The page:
fishermen. Both are big industries here.
"Chart of the Entrance to Resurrection Bay" (2004)
is a collaboration of twenty artists who came up with this detailed
and whimsical version of Rockwell Kent's original 1918
pen-and-ink drawing included in a book he wrote called
"Wilderness: A Journal of Quiet Adventure in Alaska."
I really love that one! I get lost in the large original photo I took,
trying to read all the text. It's a very cool version of the original drawing. You can probably see it
in larger format at the Society's
Better yet, go to Seward and see it in person since I can't show a
16-megapixel photo here!
"Tribute to Rockwell Kent" commemorates the author
mentioned above, who visited Fox Island and Resurrection Bay in
1918 and published an illustrated journal about the history of
the area and his "quiet adventure" there:
"Wildflower Garden" (2006), designed by Gail
Nisbrugge, is the second mural to commemorate Alaska's bounty of wildflowers:
There's a very interesting photo on the
website that shows several of the artists
working on the various panels of this mural during the 2006 Arts Festival:
That's a great "illustration" to show how the Society's group murals are
"Remembering Exit Glacier" (2007) by master artist
Dot Bandarson seeks to remember the glacier when it was more at
its prime, before all the receding it's done in recent years:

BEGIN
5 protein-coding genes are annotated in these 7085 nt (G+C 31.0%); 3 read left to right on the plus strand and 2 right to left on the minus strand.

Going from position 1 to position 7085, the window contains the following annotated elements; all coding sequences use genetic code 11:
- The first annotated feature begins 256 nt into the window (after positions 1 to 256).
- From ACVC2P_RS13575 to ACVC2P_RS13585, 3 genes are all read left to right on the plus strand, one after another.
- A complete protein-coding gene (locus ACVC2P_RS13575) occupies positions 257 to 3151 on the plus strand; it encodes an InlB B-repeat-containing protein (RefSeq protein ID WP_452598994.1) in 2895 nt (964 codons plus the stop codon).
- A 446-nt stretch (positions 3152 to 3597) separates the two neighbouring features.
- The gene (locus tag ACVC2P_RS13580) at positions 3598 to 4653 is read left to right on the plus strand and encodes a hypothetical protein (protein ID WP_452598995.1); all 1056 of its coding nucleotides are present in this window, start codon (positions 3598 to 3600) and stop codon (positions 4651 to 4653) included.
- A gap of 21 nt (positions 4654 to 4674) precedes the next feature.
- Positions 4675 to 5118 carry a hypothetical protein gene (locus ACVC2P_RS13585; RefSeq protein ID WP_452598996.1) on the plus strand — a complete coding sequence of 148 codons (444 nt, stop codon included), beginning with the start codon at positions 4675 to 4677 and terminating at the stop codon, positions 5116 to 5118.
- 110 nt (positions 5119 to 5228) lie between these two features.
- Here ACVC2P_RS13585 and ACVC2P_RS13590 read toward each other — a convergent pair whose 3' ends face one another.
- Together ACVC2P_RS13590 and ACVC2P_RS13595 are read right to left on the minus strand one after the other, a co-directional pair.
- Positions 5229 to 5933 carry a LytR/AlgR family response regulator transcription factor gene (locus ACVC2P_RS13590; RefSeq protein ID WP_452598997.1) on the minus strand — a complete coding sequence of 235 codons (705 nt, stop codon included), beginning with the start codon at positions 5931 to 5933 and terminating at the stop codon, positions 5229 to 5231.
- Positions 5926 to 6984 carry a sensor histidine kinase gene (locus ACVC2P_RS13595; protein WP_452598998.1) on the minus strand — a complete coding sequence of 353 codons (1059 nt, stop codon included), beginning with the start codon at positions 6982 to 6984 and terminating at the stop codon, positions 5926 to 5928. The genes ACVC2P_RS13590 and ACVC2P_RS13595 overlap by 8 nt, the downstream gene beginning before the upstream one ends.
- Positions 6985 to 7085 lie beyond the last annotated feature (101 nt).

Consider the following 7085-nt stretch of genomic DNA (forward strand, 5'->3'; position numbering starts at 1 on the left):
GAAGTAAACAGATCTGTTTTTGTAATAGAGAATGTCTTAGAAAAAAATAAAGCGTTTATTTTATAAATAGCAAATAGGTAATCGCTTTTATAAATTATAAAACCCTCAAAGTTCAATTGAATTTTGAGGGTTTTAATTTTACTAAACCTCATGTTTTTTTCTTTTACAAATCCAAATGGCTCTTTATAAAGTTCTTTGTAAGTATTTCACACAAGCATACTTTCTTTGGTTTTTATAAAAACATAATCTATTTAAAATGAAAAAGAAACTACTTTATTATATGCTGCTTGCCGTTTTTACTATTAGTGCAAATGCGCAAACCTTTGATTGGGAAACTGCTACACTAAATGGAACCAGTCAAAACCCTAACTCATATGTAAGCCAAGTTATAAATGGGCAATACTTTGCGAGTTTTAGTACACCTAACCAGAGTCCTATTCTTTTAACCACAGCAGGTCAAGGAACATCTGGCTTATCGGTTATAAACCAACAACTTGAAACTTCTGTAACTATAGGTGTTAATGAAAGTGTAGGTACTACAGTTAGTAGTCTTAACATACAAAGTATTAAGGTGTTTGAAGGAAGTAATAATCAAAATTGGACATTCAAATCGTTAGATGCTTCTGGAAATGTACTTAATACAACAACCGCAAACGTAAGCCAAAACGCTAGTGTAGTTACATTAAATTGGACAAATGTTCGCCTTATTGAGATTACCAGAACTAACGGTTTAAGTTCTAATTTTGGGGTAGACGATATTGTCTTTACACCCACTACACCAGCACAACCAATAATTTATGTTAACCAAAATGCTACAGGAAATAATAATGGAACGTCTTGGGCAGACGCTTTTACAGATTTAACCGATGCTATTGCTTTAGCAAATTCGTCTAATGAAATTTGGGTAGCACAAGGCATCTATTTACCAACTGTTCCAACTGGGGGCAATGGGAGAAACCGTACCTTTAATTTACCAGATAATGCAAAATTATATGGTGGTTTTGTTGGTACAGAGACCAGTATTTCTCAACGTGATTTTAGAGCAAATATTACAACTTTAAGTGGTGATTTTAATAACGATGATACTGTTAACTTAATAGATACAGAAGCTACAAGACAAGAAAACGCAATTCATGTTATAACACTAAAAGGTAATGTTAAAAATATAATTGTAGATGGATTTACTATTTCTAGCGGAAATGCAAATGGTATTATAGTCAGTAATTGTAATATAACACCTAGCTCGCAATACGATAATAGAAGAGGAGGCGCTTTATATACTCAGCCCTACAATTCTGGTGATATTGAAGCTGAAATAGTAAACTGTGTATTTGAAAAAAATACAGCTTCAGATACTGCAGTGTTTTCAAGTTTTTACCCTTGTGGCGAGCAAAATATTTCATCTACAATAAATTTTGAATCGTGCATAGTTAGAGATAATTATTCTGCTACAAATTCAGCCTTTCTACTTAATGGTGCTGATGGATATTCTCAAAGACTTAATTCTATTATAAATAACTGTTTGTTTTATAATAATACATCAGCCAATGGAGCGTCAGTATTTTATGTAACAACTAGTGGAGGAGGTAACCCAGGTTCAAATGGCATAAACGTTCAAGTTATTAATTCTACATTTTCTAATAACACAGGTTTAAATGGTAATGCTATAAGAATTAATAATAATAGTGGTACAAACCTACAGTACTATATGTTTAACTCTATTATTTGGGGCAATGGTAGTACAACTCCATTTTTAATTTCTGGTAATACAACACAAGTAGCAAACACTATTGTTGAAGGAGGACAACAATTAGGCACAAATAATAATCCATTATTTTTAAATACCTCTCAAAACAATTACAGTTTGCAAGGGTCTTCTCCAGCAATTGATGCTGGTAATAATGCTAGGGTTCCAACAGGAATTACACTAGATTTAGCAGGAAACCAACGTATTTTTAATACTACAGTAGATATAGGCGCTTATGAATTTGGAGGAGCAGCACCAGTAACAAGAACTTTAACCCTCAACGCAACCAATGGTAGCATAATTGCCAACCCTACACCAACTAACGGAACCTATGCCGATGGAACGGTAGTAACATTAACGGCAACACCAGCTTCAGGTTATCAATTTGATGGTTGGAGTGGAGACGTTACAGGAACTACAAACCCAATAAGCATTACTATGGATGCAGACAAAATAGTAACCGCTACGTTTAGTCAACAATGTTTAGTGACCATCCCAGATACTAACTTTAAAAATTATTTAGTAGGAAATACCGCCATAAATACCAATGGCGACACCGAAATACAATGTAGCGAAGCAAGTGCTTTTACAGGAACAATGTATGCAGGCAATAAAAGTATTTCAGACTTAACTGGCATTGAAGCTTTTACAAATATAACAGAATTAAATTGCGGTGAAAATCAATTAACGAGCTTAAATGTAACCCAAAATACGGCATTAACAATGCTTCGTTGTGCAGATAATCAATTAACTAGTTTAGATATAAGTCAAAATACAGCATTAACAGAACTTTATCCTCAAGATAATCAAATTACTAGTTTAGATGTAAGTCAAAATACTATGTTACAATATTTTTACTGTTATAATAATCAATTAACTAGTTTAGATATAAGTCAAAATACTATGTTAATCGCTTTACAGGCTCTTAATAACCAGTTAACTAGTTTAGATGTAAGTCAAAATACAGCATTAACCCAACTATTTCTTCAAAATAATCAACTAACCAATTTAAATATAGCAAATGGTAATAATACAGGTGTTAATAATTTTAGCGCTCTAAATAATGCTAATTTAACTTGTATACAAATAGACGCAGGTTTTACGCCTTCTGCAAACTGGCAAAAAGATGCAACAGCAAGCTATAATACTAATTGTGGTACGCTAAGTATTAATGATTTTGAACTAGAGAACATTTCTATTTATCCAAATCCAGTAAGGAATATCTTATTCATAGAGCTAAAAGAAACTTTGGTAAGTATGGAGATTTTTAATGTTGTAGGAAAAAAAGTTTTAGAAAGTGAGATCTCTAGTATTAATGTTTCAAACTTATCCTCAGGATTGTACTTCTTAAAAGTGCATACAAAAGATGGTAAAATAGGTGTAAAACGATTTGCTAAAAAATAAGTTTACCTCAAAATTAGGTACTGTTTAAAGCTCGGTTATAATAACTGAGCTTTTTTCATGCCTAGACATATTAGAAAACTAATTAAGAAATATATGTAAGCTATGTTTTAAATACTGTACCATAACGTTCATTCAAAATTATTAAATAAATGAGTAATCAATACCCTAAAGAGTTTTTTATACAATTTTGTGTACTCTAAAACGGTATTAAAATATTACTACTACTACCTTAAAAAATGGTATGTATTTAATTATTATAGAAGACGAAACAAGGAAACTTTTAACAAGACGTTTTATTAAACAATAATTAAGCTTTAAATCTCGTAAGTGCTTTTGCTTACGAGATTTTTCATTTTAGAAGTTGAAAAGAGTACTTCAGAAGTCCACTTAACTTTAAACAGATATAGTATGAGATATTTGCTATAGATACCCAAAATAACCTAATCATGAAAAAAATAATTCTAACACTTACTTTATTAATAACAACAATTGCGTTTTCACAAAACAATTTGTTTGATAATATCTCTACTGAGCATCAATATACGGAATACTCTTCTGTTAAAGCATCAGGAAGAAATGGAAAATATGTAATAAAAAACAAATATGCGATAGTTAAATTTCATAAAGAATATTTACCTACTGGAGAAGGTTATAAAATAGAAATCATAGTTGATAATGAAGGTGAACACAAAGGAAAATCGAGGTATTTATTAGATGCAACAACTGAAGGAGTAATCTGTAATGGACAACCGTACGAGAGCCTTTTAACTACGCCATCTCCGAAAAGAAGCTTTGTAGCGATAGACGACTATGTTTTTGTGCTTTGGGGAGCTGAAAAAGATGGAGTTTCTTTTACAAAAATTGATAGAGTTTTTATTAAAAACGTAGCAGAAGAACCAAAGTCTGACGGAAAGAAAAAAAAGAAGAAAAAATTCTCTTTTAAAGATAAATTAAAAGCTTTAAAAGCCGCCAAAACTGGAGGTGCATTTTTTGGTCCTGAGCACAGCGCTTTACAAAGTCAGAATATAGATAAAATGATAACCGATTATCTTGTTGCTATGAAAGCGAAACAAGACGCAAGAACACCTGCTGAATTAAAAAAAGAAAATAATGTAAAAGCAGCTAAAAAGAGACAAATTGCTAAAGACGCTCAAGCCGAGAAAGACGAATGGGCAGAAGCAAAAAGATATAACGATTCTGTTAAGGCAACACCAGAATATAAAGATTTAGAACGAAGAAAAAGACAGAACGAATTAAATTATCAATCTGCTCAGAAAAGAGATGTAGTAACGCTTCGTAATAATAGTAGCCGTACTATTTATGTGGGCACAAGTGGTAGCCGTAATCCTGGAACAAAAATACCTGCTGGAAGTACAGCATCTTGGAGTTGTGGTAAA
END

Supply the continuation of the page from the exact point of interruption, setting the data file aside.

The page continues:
OTHER OUTDOOR MURALS
Three of the murals I found were designed and painted by
Jennifer Headke, founder of the Seward Mural Society.
All three are based on Native Alaskan mythology. Accompanying
signs tell the story of each mural. The first two, created in
1996, involve Raven, a revered mythological creature.
"Raven the Creator" depicts Raven creating the world:
"Raven Releases the Sun, Moon, and Stars:"
"Fog Woman" was painted in 1997
and also includes the symbolic raven:
All three of those murals can be found at the Ranting Raven Bakery & Gift Shop on 4th Ave.
The next mural is just down the street a couple blocks on Railroad Ave.,
across from the SeaLife Center.
"Sea-Ward Bound" (2011) by Justine Pechuzal and
Liza McElroy shows life-sized humpback whales swimming across the wall of a restaurant:
Visitors can often view the tail or fluke of humpback whales on
cruises in Resurrection Bay but they aren't likely to see the whole critter out there.
I saved my favorite independently-produced outdoor mural in Seward for last:
"Pony Cove" (2006), by Mike Corona, depicts a
typical summer fishing scene in a cove at the mouth of Resurrection Bay. It is painted
on the curved corner of a building at busy 4th Ave. and S. Harbor Drive:
Here are closer views the left and right halves of the mural:
That mural segues neatly into my next entry, which will be about our day cruise
through Resurrection Bay to points south along the coastline of Kenai Fjords National Park.
You can read more about these and about a dozen other murals in town at the
Mural Society website. This
link is for the Society's murals, and this
one for the independent artists' murals.
The website also gives the location of each mural.
Next entry: our six-hour catamaran tour of the fjords, including photos of a
large calving tidal glacier, emerald green rainforests, snowy mountain peaks against bright blue
skies (yes!!), and lots of interesting marine creatures
"Runtrails & Company" - Sue Norwood, Jim O'Neil,
and Cody the ultra Lab
© 2012 Sue Norwood and Jim O'Neil